Just moozing

Before you can check your notes, you must make them…

Solar heat device – a prototype

with 2 comments

I have some buildings at home, that I want to heat a bit, so I have been looking into solar air heating. It is something people do, and I decided to test the version using aluminium cans, like this one.

The idea

We did a prototype to see how well the design is. On the page mentioned above he get 2kW of warm air from his 2.3 m2 solar heater. It sounds impressive and it is all made of wood, plexi glass and aluminium cans painted black. It is well within my carpentry capabilities.

The other part is that we want something to measure for the initial MSP430 project. So data logging 2-3 temperature sensor and whatever other sensors we fancy, is a good startup project. It will require I2C up and running and the ability to extract data from the device – simple, basic and very useful,

Building the device

We were two people working 1-1½ days to build it. It would have been faster, if we had the proper tools. It was ok, and I expect that building a version twice as big, would require more or less the same amount of work.

Bill of materials

  • Some plywood board for the back plane. We used something I had in stock of around 20 mm thickness.
  • Some wooden boards for the sides. I had some old floor boards in stock. It turned out to be a good thing, since the tongue of the board was very suited as end limit for the glass plate.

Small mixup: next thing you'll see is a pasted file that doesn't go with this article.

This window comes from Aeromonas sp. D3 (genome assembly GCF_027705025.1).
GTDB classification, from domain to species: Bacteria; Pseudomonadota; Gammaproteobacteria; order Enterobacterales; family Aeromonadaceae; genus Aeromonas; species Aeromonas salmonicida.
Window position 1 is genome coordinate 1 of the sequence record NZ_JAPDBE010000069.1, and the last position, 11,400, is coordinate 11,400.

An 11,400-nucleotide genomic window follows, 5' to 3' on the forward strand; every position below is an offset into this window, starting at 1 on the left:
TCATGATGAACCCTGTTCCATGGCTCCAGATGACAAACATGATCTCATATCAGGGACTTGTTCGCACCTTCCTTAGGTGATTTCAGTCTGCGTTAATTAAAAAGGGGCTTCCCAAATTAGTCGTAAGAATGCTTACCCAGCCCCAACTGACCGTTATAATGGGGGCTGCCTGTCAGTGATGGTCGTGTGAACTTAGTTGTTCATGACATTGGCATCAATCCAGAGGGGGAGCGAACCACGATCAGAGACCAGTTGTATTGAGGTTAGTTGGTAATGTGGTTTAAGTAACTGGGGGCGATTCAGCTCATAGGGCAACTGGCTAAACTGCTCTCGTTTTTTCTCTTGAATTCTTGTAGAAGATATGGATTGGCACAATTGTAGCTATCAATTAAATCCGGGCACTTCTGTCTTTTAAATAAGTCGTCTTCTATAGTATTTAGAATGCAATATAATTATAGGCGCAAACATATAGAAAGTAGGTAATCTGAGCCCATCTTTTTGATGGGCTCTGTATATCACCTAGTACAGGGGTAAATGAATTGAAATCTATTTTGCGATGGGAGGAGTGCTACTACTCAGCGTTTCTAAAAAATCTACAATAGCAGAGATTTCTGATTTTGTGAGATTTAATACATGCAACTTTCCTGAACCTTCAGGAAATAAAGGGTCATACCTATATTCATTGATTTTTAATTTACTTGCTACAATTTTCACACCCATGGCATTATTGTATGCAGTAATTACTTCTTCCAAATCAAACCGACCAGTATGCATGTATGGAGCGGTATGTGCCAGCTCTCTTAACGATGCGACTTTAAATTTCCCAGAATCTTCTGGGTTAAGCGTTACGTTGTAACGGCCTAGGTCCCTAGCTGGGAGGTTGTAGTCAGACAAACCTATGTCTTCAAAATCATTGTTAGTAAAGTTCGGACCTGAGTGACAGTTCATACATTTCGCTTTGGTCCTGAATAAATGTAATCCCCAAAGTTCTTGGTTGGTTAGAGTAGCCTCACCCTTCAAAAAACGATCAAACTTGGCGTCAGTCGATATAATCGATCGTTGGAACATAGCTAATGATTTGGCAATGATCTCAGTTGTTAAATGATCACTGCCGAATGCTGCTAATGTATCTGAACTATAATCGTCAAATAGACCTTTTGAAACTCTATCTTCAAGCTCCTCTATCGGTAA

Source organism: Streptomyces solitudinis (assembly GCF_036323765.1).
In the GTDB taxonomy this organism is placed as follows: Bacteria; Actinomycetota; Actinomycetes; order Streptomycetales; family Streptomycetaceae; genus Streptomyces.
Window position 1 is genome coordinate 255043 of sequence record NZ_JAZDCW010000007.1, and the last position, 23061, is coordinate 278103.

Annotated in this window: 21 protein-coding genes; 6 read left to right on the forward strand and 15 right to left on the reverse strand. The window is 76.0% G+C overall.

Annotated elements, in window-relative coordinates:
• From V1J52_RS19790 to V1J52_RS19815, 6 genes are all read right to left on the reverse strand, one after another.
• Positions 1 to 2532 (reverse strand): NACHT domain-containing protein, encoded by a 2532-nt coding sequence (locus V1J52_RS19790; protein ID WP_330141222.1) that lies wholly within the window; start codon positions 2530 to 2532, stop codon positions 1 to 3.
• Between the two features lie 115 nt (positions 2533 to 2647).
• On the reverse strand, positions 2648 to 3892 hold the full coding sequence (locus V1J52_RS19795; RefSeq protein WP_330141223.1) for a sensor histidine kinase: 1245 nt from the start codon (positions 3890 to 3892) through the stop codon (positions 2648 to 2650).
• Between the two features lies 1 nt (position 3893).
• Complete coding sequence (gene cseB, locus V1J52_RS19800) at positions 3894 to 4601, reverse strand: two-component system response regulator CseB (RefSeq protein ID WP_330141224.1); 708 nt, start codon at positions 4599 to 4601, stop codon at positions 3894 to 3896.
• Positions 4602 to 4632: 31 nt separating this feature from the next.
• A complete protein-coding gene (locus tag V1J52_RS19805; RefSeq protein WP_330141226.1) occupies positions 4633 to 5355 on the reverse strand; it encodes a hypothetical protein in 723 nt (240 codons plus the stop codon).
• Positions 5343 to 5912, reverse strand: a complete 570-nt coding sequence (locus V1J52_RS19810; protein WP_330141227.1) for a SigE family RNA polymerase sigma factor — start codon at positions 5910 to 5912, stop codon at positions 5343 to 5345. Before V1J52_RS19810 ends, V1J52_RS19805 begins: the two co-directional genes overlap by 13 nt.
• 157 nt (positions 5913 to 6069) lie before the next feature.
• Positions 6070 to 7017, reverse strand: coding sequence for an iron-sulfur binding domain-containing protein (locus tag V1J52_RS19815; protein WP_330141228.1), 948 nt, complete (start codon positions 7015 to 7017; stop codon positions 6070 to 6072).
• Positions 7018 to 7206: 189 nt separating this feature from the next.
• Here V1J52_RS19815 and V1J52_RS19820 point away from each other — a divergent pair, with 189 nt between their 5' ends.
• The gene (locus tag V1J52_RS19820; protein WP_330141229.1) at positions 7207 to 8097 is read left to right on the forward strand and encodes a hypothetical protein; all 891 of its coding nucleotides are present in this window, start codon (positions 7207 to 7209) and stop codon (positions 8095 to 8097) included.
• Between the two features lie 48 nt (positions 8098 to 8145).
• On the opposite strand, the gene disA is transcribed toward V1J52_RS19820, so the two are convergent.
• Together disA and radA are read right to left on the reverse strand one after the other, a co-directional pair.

• A glass plate approximately 50x60cm. We have that in stock from an old green house.
  • 35 ordinary 330 ml aluminium cans. We had that in stock also…
  • Black spray can. We bough that one as cheap as possible.
  • Thick cardboard used for back plane insulation. We had that also.
  • Screws, sealant and probably some more minor things.

We did not spend €10 on this project.

Testing

I don’t know how to test it. It is snowing and we don’t have much sun these days.

What we did test was using 2×150 W + 1×400 W spots to simulate the sun, and we raised the temperature from a room temperature of 4 degress celcius to an outgoing flow at 18 degrees. So something is working. The flow was almost non-existent, and I am working on how to measure pressure or the air flow to get an idea of the efficiency of the system.

I also want a sensor that tells me how much the sun is shining on the device, but that is for modelling of the system – which is kind of irrelevant from a user point of view compared to the actual energy throughput.

Improvements?

Yes, this is a prototype and it could be improved.

  • For the top manifold, I think that to cut something in styrofoam would be cheap, simple and a good way to make the top chamber airtight.
  • Better isolation.
  • Improved holes. It is my impression that you have a flow vs. temperature rise trade-off, and that the key is how long you keep the air in each can. I will probably have a more informed opinion on this when I do the calculations on the thermodynamics of the system.
  • High isolating glazing. That comes highly recommended and it should be doable – just not with stick glass 🙂
  • Sealant and paint considerations. I read that the cans could become very hot – as in 200-300 degrees celsius. It is relevant when deciding what paint and sealant/adhesive to use.
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Written by moozing

January 29, 2013 at 09:00

Posted in Tech

Tagged with , ,

2 Responses

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  1. Whats up are using WordPress for your blog platform?
    I’m new to the blog world but I’m trying to get started and create my own.
    Do you need any coding expertise to make your own blog?

    Any help would be greatly appreciated!

    Donny

    May 7, 2013 at 11:46

    • (this seems to be off topic…)

      Anyway, wordpress works for me, and I am just doing the default installation. The guides on wordpress.com are good also.

      moozing

      May 7, 2013 at 12:52


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